[Note: this series is dedicated to Quivering Daughtersby the former-Quiverfull moms at No Longer Quivering.]
My name is Daisy.
I am a good person…but I was a bad parent.
Tragically, by choosing QF/patriarchal fundamentalist methodology as the pattern for my home, believing that it would provide the very best insurance against messing up with parenthood, I messed up. I messed up badly. I hurt my kids and, worse, I silenced them when they tried to tell me about it. Criticizing your parents is, of course, disrespectful and therefore opening a dangerous door that may lead a child ultimately to rebelling against God – and as I believed that put my child in danger of hellfire, of course, I conscientiously nipped dissent in the bud at every opportunity.
As it happens, my eyes were just opening to the dreadful truth that QF had sold me a bill of goods when my oldest child found her voice. I was on the way out of QF teaching, patriarchal Christianity and my marriage when that beautiful daughter tried to describe her pain to me by starving herself almost to death. Shortly after she began her lengthy treatment for anorexia, another of my children found a way to tell me that her soul was in agony. A razor blade and a veritable hill of pills were her loud-hailer.
If you, like me, raised your children in QF until at least their early teens, you may have already had to endure the sorrow of watching your children rise up and call you Monster, or at least, Failure. If you haven’t yet, it is my opinion that, you probably will. And, believe it or not, this is a good, good thing. I do hope your child does not need to resort to the dramatic acts my oldest two did in order to gain your attention, in fact, I would plead with you to listen to them well before that becomes necessary. But I want to encourage you with this:
As parents we should not be afraid of the volume or power or ugliness of the moment – or indeed the many moments – when our child finds her young adult voice. What we really should be afraid of is her silence. That compliant 25-year-old looks and sounds like an adult, but she has a 12-year-old soul. Like the tiny feet of Chinese girls crushed and tightly bound in rags by well-intentioned parents to prevent their healthy growth, that child may be the victim of a sort of a ‘soul-binding’. This disastrous mistake may have doomed her to endure both a crippling emotional agony and an ongoing rage that her mother could dare to insist that such a violent and abusive act was perpetrated because of love.
The Terrific Twos
Children are usually very young when they begin to realize that they exist as a separate entity to their parents. Child development theorists call this the Separation-Individuation phase. A child becomes aware that they are not their parent but a separate ‘self’ all of their own. Here begins the life-long process of exploring what that means.
At least, the child *should* be off and adventuring along that path that leads to independence. But QF patriarchal dogma with its emphasis on obedience, submission and the subjection of the will to a higher authority instructs parents to prohibit this phase of their child’s progress to healthy adulthood. When the child says ‘no’ or ‘I don’t want to’ or sometimes even just ‘I don’t like…’ she is told that that is called ‘disobedience’ or ‘rebellion’. Sometimes she is ‘lovingly disciplined’ with ‘the rod of correction’ in order to bring her back to the moral safe ground of absolute obedience to God and her parents.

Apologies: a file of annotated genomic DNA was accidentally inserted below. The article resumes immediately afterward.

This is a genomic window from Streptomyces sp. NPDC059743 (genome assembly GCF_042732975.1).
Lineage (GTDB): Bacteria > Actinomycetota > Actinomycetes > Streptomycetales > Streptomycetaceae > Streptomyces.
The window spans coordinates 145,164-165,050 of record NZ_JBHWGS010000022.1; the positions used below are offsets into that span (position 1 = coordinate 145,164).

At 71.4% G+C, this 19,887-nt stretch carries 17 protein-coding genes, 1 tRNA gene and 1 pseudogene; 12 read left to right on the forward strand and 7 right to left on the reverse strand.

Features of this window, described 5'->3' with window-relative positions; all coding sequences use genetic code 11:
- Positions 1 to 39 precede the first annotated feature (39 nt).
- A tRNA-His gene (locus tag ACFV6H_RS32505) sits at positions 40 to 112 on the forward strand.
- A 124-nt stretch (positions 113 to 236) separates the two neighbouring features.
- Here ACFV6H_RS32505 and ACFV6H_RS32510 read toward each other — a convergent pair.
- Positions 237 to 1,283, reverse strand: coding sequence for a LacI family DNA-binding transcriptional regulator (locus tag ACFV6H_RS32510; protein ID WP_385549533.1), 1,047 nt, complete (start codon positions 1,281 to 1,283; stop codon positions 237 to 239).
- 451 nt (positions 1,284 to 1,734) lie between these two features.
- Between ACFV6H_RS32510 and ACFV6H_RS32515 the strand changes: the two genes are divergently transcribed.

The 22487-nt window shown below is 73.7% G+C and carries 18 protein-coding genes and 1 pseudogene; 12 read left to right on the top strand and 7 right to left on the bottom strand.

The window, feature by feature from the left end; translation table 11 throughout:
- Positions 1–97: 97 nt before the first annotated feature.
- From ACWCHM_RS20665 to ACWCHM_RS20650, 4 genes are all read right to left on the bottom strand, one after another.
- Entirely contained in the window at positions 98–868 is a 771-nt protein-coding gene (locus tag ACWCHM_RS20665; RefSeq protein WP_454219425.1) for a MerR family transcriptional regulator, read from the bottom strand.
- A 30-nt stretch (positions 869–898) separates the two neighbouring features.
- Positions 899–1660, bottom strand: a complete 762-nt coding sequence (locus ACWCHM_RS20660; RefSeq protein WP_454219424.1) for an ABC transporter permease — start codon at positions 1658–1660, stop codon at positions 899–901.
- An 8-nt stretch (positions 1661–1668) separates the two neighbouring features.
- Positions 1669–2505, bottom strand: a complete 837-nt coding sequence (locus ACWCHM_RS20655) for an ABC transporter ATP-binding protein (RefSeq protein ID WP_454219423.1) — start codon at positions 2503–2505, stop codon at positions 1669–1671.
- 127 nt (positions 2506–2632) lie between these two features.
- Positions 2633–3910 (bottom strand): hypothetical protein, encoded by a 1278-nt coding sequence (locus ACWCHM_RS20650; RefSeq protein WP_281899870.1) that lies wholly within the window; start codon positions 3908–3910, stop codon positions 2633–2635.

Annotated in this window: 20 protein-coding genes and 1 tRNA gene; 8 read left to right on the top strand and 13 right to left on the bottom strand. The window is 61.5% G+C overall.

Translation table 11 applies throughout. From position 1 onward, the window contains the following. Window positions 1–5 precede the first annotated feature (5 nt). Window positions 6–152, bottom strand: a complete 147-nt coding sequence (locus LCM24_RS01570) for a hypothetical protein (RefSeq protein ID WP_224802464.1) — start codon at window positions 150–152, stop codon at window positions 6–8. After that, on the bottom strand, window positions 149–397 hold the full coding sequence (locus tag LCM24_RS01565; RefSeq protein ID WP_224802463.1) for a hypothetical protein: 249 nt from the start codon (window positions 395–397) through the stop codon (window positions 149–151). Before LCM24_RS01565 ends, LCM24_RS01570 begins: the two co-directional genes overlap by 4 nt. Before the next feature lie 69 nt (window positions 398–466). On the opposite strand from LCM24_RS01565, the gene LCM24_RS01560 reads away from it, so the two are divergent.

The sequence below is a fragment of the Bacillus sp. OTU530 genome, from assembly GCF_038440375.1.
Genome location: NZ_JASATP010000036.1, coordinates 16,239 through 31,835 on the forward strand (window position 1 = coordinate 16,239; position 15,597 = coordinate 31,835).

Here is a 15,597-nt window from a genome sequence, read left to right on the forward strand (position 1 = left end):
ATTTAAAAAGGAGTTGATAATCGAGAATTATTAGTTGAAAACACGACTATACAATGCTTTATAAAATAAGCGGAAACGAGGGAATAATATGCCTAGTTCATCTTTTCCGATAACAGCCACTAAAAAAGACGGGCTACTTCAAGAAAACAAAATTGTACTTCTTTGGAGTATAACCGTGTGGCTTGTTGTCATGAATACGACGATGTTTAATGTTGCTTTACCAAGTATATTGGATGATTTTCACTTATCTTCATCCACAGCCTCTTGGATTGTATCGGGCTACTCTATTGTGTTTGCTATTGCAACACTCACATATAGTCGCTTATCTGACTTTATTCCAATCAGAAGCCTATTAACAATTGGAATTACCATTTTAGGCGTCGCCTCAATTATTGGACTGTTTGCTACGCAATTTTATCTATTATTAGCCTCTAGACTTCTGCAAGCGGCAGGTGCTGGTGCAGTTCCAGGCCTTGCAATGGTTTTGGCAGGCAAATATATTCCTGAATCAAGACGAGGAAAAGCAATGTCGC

QF parents are told that if they are consistent in standing firm against the will of their little sinner, training her ‘in the way she should go’, she will ultimately come into line and the family will be spared the inconvenience and humiliation of the so-called Terrible Twos. Good parents – QF parents – will instead enjoy the delights of the ‘Terrific Twos’. They will see daily evidence of the failings of their non-QF peers who struggle to navigate the public humiliation of supermarket tantrums. But QF Mum and Dad will be enjoying their immunity to such dread diseases and can sail past the little kicking, screaming ‘disaster-in-the-making’ with their nice, quiet, compliant toddler in tow. I cringe at the memory of my smugness in such instances.
The ‘Myth’ of Teenage Rebellion
QF doctrine is sold as a cure-all remedy for every childhood ill. In fact, providing parents are the victors in a series of small but important battles, QF domestic life is promised to be one of enduring and delightful felicity. Parents are told that even what ‘the world’ considers inevitable – the dreaded stage of teenage rebellion – can, and indeed must, be circumvented. QF kids are said to go from baby bootcamp to joyous God-serving adulthood without a glitch. It is popular in QF circles to believe that if kids are parented right, they will never rebel at all. This ideal is purported to be the way God has always planned for families.
As happens with other dodgy dogma, gurus seek to add power and credibility to what they already claim is a divinely ordained methodology by building a framework of historical credibility around it. Hence there is a notion in QF that the rebellion of the teen years is a social construct which did not exist until perhaps the late 19th century. Apparently, pre-industrial revolution families endured no such horrors; their children making a smooth and easy transition to productive adulthood. The QF convert is pleased to learn that QF dogma is not a new fangled idea, but rather a returning to the ‘ways of old’, to tried and true methods, proven successful by generations of godly parents.
Frankly, I don’t believe it and I’m in good company: many child development experts don’t believe it either. The truth is growing up is tricky and messy and not for the weak kneed. But then, no journey to a whole new and previous unknown country is easy. Picture the chick breaking out of the egg, or Amundsen striving to reach the South Pole. It’s exhausting, scary, messy, and so dangerous that some of us don’t make it there alive.
In my view, it is a mistake to take the natural, if untidy, process of becoming a functional adult who is in possession of individual ideas, opinions and tastes and confuse it with sin- and hormone-driven rebelliousness. Instead of understanding that establishing an adult identity when in close relationship with parents you love and admire is necessarily one of struggle, when QF kids make noises as they try to wriggle out of the shell of childhood and try to fly off on their own, their indoctrinated parents may imagine them in the fast lane to hellfire. Conscientious QF parents would die rather than desert their hell-bent child in her hour of need – and dutifully trample the seeds of rebellion before they can put down anything like roots. Groanings toward adulthood crushed, the again-submissive young adult takes her place back at the family table, and everyone remarks what a wonderful job those parents have done.